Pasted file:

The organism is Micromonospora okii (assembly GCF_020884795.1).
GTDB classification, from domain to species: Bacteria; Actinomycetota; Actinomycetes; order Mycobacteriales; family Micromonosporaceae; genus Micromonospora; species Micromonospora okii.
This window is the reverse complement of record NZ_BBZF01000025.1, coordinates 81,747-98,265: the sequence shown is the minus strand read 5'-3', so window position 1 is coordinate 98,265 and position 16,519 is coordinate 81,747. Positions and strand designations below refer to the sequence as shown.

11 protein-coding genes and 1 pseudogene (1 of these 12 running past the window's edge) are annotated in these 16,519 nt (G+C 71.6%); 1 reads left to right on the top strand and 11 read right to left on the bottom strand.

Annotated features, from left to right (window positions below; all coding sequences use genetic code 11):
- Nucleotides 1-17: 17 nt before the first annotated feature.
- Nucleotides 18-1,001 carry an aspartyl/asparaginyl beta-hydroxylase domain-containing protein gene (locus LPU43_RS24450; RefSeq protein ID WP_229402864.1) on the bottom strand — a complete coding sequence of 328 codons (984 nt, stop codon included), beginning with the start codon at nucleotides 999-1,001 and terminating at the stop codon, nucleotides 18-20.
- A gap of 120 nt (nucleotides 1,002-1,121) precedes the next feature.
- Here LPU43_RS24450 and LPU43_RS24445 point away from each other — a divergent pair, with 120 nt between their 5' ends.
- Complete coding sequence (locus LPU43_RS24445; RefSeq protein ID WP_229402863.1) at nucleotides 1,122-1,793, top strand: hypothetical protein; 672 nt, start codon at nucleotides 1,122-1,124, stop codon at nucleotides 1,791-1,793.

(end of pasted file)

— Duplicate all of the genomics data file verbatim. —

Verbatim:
The organism is Micromonospora okii (assembly GCF_020884795.1).
GTDB classification, from domain to species: Bacteria; Actinomycetota; Actinomycetes; order Mycobacteriales; family Micromonosporaceae; genus Micromonospora; species Micromonospora okii.
This window is the reverse complement of record NZ_BBZF01000025.1, coordinates 81,747-98,265: the sequence shown is the minus strand read 5'-3', so window position 1 is coordinate 98,265 and position 16,519 is coordinate 81,747. Positions and strand designations below refer to the sequence as shown.

11 protein-coding genes and 1 pseudogene (1 of these 12 running past the window's edge) are annotated in these 16,519 nt (G+C 71.6%); 1 reads left to right on the top strand and 11 read right to left on the bottom strand.

Annotated features, from left to right (window positions below; all coding sequences use genetic code 11):
- Nucleotides 1-17: 17 nt before the first annotated feature.
- Nucleotides 18-1,001 carry an aspartyl/asparaginyl beta-hydroxylase domain-containing protein gene (locus LPU43_RS24450; RefSeq protein ID WP_229402864.1) on the bottom strand — a complete coding sequence of 328 codons (984 nt, stop codon included), beginning with the start codon at nucleotides 999-1,001 and terminating at the stop codon, nucleotides 18-20.
- A gap of 120 nt (nucleotides 1,002-1,121) precedes the next feature.
- Here LPU43_RS24450 and LPU43_RS24445 point away from each other — a divergent pair, with 120 nt between their 5' ends.
- Complete coding sequence (locus LPU43_RS24445; RefSeq protein ID WP_229402863.1) at nucleotides 1,122-1,793, top strand: hypothetical protein; 672 nt, start codon at nucleotides 1,122-1,124, stop codon at nucleotides 1,791-1,793.